When it would have been easy to be deterred by the existence of a glass ceiling, and the disheartening setbacks along the way, Porterfield — like so many — maintained the ambition and persistence to push for change, challenge the traditional structures and strive to become one of the best.

He continued the pioneering work of Trent Johnston and through his performances, leadership and words, made Ireland’s case for ascension so compelling that it serves as a remarkable lesson in commitment, perseverance and how success can be achieved against all odds.

For those reasons, and so many more, this inaugural Test match against Pakistan will not only be just reward for everything that has gone before, but provide the sweetest of occasions for everyone associated with Irish cricket.

“It would mean a lot to me to captain Ireland at Test level, it’ll be a proud moment for myself and my family for sure, but it is in no way down to me,” Porterfield stresses.

“This team, we’re just the lucky ones who get the honour of taking to the field after years and years of hard work. There are a lot of people, hopefully many of whom will be here this week, who have contributed just as much, if not more to the success of Irish cricket.

“And that’s what will make it special, that everyone in attendance will feel just as much pride as we do. Fans, past players, coaches, volunteers and the clubs, they deserve this as much as the 11 players. This is for everyone who has helped us and played their part along the way.”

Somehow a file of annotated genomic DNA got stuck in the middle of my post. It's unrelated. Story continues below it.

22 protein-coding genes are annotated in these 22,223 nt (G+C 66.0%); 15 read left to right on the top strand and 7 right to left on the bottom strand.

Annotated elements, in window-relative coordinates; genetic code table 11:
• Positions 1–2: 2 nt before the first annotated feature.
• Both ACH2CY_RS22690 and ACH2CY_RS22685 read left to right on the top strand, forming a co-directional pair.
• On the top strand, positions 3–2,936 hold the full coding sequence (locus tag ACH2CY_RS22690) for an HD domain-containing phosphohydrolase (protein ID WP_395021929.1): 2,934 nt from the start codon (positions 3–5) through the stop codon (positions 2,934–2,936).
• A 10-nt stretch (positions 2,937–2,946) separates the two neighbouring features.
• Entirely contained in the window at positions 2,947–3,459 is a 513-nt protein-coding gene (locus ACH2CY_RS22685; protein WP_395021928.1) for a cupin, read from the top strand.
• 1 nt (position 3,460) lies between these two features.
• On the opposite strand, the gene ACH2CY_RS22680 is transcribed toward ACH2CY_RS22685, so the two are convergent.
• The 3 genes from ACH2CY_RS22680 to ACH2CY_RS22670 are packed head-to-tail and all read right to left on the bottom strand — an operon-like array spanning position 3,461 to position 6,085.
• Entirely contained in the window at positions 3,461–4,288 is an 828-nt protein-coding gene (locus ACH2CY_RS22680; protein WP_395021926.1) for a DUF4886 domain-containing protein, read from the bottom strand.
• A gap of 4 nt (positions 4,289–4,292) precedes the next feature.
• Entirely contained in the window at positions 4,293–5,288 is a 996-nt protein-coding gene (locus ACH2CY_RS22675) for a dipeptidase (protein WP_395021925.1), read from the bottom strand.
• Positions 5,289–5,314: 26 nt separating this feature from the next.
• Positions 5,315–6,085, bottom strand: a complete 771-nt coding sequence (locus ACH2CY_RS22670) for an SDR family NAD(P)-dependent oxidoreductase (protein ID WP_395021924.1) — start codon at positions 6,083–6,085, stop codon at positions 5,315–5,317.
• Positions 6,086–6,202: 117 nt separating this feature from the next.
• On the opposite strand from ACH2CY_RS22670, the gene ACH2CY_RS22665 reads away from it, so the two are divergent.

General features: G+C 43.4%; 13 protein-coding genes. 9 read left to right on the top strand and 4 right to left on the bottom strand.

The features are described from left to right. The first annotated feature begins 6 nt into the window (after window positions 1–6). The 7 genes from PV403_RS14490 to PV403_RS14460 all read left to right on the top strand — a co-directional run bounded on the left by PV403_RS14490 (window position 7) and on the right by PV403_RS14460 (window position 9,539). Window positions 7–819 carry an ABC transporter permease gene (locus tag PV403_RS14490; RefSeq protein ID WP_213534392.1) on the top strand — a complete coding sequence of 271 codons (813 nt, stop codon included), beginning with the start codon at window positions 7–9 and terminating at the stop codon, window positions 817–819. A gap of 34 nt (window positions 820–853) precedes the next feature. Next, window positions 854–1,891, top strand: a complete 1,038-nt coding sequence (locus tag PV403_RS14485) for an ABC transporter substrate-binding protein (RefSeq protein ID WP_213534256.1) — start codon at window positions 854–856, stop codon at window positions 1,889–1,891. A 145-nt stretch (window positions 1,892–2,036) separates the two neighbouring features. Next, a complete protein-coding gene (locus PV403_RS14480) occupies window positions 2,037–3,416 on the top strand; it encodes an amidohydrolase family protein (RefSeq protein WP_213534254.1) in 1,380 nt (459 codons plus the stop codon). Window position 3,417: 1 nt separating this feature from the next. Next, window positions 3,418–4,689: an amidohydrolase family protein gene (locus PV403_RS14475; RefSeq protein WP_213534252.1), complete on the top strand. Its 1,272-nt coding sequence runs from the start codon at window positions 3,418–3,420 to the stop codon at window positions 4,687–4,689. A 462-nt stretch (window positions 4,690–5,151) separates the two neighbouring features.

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The end of a long and winding road, but the start of a new chapter with greater opportunities and broader horizons, and the sense that while a lot has been achieved, there is still much more to do. The potential of Irish cricket now knows no bounds.

John Mooney and William Porterfield Morgan Treacy / INPHO Porterfield has played a key role in Ireland's success over the last decade. Morgan Treacy / INPHO / INPHO

“You never would have thought this was going to happen. To host a Test match against Pakistan in front of thousands of Irish fans, and millions more around the world watching it,” Porterfield adds.

“It’s nice to think we’ve contributed to Cricket Ireland moving forward and when, as a team, we look back in years to come, there will be a lot of pride there.

“But our job this week is to go out and perform and showcase why we have deserved this chance and why we belong at the top table. There’s a game of cricket to be played and we’re here to win it.

“They have a number of new players in their squad and there will be pressure on them too and all of our preparations have been about how best we can win the game.

“It will be difficult for them to come here in these conditions and with our attack, we can put them under a lot of pressure. Can we win? There’s absolutely no reason why we can’t beat them and take them down and make history. That’s the challenge for us now.”